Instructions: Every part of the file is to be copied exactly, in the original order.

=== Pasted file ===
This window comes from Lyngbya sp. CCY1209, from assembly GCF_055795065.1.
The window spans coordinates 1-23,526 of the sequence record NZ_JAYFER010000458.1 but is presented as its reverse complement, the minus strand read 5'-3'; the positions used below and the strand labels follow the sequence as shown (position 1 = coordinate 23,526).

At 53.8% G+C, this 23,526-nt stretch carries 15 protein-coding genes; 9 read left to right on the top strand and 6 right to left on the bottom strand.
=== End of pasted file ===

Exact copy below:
This window comes from Lyngbya sp. CCY1209, from assembly GCF_055795065.1.
The window spans coordinates 1-23,526 of the sequence record NZ_JAYFER010000458.1 but is presented as its reverse complement, the minus strand read 5'-3'; the positions used below and the strand labels follow the sequence as shown (position 1 = coordinate 23,526).

At 53.8% G+C, this 23,526-nt stretch carries 15 protein-coding genes; 9 read left to right on the top strand and 6 right to left on the bottom strand.